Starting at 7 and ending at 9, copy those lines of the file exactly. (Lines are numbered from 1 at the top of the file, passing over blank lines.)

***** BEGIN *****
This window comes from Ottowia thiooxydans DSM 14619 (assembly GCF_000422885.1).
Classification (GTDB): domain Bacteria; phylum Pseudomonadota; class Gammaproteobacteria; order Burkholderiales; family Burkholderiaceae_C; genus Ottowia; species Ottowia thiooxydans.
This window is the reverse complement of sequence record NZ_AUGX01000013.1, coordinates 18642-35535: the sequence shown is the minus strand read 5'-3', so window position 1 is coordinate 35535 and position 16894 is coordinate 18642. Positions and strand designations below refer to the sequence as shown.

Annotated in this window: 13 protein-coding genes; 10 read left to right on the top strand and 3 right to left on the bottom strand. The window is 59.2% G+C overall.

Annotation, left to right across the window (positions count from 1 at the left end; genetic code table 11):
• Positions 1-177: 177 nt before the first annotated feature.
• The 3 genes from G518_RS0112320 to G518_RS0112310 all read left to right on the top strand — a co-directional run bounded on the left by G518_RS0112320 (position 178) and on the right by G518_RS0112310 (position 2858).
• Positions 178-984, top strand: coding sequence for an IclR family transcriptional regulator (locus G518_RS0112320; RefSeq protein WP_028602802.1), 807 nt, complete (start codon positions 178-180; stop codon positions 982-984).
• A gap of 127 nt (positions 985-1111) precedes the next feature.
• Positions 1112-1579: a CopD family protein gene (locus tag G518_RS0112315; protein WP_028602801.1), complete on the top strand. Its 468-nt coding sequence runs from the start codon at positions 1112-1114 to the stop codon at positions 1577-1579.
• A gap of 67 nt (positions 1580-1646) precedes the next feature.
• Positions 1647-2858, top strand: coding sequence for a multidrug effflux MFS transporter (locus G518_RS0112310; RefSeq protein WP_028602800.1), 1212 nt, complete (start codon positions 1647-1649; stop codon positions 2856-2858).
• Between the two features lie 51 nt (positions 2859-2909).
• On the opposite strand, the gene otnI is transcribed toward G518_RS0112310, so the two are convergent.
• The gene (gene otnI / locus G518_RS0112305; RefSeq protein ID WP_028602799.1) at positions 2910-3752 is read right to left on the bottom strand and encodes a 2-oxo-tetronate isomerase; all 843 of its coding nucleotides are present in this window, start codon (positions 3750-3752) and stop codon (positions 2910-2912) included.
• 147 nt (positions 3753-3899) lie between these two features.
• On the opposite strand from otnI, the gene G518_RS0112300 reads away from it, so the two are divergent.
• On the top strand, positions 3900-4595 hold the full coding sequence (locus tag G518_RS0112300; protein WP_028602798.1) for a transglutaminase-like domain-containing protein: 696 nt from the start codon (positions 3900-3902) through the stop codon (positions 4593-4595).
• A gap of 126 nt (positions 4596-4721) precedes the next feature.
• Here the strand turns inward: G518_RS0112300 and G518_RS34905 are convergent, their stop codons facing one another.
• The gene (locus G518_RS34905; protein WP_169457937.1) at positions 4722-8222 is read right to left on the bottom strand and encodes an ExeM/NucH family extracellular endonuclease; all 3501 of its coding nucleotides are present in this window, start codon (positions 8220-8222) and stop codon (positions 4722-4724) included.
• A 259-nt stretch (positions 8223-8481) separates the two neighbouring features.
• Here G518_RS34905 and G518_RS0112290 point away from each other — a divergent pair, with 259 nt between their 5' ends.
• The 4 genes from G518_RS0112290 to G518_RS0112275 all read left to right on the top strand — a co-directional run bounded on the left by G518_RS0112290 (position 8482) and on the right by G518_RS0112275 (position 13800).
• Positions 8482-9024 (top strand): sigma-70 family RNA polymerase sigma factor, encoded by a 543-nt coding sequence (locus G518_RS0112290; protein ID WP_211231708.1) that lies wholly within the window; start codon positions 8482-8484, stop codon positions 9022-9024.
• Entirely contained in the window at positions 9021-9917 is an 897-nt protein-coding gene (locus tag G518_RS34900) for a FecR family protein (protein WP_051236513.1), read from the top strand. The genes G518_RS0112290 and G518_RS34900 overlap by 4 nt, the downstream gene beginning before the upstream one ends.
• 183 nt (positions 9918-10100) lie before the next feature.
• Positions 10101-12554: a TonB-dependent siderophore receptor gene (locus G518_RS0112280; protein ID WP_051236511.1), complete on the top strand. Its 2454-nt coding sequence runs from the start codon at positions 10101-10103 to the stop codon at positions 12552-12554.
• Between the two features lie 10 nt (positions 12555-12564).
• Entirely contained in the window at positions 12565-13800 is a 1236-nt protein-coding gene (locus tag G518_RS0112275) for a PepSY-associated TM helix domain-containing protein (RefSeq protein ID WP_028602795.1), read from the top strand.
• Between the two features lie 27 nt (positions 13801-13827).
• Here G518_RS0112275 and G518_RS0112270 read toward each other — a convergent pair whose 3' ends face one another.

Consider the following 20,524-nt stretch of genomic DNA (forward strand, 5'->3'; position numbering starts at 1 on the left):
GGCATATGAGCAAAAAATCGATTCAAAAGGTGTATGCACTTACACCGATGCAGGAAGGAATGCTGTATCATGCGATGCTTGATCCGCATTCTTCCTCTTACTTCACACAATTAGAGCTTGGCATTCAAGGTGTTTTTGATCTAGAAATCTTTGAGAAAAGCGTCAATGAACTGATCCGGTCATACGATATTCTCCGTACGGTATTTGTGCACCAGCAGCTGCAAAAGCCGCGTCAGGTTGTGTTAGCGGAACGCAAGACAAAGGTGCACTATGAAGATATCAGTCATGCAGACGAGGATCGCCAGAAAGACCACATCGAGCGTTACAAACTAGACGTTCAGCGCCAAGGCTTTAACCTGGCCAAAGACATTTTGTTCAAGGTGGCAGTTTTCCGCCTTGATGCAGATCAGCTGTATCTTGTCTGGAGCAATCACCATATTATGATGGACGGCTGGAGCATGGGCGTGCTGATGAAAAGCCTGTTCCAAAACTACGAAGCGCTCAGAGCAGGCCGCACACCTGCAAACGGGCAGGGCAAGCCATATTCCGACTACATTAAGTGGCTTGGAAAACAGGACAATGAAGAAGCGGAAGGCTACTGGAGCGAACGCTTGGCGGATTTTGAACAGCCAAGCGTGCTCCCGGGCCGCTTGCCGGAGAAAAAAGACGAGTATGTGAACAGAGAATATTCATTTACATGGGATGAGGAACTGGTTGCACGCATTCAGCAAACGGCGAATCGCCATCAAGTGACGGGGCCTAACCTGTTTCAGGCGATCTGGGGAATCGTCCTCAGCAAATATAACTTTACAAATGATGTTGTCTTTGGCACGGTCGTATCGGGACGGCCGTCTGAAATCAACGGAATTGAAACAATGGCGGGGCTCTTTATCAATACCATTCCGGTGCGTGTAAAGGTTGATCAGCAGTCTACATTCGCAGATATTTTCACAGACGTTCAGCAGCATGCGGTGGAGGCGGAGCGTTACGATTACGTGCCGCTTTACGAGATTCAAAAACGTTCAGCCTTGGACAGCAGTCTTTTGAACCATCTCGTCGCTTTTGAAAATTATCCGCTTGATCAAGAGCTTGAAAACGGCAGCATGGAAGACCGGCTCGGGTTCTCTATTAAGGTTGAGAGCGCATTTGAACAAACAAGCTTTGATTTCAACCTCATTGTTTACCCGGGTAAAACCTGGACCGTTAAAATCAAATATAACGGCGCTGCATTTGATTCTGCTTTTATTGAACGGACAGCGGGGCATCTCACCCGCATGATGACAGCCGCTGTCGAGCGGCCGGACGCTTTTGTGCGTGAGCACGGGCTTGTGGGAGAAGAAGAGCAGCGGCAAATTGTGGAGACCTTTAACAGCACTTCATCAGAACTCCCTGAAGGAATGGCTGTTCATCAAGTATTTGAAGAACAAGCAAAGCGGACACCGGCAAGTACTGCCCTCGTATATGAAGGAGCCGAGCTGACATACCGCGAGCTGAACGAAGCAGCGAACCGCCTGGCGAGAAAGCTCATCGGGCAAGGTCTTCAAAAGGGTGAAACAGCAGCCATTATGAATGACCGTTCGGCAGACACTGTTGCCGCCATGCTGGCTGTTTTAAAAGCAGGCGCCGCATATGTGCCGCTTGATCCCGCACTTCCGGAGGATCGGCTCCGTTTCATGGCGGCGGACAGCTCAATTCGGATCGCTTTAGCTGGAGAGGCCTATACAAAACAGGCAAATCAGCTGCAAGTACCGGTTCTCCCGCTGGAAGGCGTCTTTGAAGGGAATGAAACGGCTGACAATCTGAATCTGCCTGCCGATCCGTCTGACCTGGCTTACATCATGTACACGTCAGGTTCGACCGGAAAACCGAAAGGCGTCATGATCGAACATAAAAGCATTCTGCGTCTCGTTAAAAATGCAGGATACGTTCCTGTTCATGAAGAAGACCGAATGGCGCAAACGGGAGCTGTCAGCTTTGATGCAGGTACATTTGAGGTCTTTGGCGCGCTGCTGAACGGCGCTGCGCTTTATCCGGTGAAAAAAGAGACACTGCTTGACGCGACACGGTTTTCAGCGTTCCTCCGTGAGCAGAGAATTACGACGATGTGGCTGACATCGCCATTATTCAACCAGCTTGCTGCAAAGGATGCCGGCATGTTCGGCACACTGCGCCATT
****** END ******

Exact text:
• The 3 genes from G518_RS0112320 to G518_RS0112310 all read left to right on the top strand — a co-directional run bounded on the left by G518_RS0112320 (position 178) and on the right by G518_RS0112310 (position 2858).
• Positions 178-984, top strand: coding sequence for an IclR family transcriptional regulator (locus G518_RS0112320; RefSeq protein WP_028602802.1), 807 nt, complete (start codon positions 178-180; stop codon positions 982-984).
• A gap of 127 nt (positions 985-1111) precedes the next feature.